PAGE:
Music History 102

The Romantic Era

Hector Berlioz

Born: La Côte-Saint-André, Isère, December 11, 1803

Died: Paris, March 8, 1869

portrait of Berlioz

French composer Hector Berlioz was born to a physician father. Although his interest in music was nurtured in the initial years, his path was always set to be in the field of medicine. And while he was sent to Paris by his father to study medicine, Berlioz instead studied music, supporting himself by writing about music and giving lessons. Berlioz may well have been the first great composer to not be able to play a musical instrument or have shown any musical talent at an early age. But he persevered, and became interested in the vast possibilities of orchestration and the different combinations of instrumental sounds. In 1844, he wrote a book on orchestration (Traite de l’Instrumentation – Treatise on Orchestration), which is still widely regarded as one of the best in the field. Berlioz’ advances in this area contributed greatly to the growth and development of the modern symphony orchestra.

In 1830, only three years after the death of Beethoven, Berlioz composed his most famous work, the programmatic Symphonie fantastique. Having an autobiographical basis, the piece is a highly romantic program symphony in five movements, the story of which tells of an artist who, unhappy in love, takes an overdose of opium and dreams of his own passions and desires, his beloved, her murder, and his own death. Berlioz had seen the Irish actress Harriet Smithson perform in Shakespeare’s Hamlet and had fallen passionately, even hysterically, in love with her. He intended to immortalize his love in music with his symphonie. The artist’s beloved is represented throughout the work by a melodic motif known as the idée fixe, a device which serves to unify the disparate elements of the symphony. The fourth movement is entitled “March to the Scaffold,” and depicts the protagonist’s dream of his own execution for having killed his faithless beloved. The symphony was wildly successful at its premiere, and made a name for its young composer, if not a fortune.

Portrait of Berlioz and musicians

Berlioz’ remarkable gift for orchestration resulted in sounds never before heard from a symphony orchestra. His affinity to bold notes and uneven phrase lengths are to be credited for this. Although he was greatly criticized during his lifetime for his orchestral extravagance, the brilliance and overwhelming effect of such instrumental excerpts as the Rakoczy March from the dramatic cantata The Damnation of Faust and the Royal Hunt and Storm from Berlioz’ immense grand opera Les Troyens (The Trojans) have earned Berlioz lasting fame as a composer who was definitely ahead of his time. His last opera, Béatrice et Bénédict, which was based on Shakespeare’s Much Ado About Nothing, was largely successful when it premiered but didn’t make it to the usual operatic repertoire as the others. His theories and creative use of the symphony orchestra influenced such composers as Franz Liszt and Richard Wagner, but his greatness was not clearly recognized in his own country until the advent of the French composers of the late nineteenth century.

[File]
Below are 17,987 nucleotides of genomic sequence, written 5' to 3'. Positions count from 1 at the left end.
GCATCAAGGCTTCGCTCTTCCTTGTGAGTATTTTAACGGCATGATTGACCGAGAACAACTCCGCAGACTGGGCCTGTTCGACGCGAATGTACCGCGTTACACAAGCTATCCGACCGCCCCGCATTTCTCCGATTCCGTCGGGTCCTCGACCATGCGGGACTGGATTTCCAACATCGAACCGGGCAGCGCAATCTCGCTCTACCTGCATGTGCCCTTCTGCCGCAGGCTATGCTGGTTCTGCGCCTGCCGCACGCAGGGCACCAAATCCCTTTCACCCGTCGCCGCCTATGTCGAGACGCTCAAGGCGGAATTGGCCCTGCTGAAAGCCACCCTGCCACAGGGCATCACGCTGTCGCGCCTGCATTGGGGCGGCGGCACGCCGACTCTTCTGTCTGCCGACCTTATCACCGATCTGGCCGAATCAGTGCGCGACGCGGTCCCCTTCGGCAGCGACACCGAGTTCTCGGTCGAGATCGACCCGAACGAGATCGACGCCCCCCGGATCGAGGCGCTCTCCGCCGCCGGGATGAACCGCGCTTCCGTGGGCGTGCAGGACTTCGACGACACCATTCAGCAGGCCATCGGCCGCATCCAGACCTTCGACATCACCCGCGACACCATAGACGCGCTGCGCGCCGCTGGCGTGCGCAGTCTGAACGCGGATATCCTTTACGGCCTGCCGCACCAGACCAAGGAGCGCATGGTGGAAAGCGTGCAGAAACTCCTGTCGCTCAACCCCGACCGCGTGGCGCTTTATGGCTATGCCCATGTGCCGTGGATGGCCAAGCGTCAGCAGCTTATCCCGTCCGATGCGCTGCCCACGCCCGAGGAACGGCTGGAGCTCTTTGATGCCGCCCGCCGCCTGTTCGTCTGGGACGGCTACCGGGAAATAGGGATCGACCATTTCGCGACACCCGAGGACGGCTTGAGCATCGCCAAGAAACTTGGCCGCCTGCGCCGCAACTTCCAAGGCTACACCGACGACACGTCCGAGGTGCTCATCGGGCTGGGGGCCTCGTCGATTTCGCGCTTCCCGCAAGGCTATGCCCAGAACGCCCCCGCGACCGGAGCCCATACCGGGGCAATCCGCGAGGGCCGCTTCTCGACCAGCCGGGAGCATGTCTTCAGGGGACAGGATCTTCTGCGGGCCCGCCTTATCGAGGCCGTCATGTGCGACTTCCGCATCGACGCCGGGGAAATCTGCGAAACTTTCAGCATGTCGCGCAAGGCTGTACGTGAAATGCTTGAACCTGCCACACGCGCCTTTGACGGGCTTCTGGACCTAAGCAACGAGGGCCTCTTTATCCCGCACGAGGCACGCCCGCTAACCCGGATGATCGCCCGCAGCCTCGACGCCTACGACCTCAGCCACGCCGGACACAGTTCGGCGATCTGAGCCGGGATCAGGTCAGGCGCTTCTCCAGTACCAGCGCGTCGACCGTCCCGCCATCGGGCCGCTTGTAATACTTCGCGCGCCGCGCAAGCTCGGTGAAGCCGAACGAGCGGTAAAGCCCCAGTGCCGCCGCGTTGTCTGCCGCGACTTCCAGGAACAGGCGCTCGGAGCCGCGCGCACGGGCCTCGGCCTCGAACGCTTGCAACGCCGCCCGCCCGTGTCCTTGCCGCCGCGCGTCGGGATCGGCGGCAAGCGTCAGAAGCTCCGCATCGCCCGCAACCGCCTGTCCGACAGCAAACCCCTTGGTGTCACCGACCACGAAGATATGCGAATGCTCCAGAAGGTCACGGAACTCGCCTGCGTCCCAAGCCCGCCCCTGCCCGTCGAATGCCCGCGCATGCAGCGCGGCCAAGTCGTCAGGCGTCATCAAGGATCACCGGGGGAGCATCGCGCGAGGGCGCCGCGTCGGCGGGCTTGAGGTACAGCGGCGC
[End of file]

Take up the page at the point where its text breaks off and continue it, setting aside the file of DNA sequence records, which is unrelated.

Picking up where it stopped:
• Where was Berlioz born?

Hector Berlioz was born in La Côte-Saint-André in southeastern France on December 11, 1803.

  • Was Hector Berlioz married?

Yes, Hector Berlioz was married twice. His first wife was Harriet Smithson, whom he had seen as Ophelia in a performance of Shakespeare’s Hamlet. He immediately fell passionately in love with her, and pursued her for years. One of the results of his intense passion is his Symphonie Fantastique. Smithson herself rejected and avoided his advances until she attended a performance of his Lélio. They married in 1833.

However, the marriage was not a happy one, and Smithson left in 1843. Berlioz then married opera singer Marie Recio.

  • When did Berlioz die?

Hector Berlioz died in Paris on March 8, 1869, at the age of 65.

Related Resources

Music History 102: a Guide to Western Composers and their music
Designed, compiled and created by

Robert Sherrane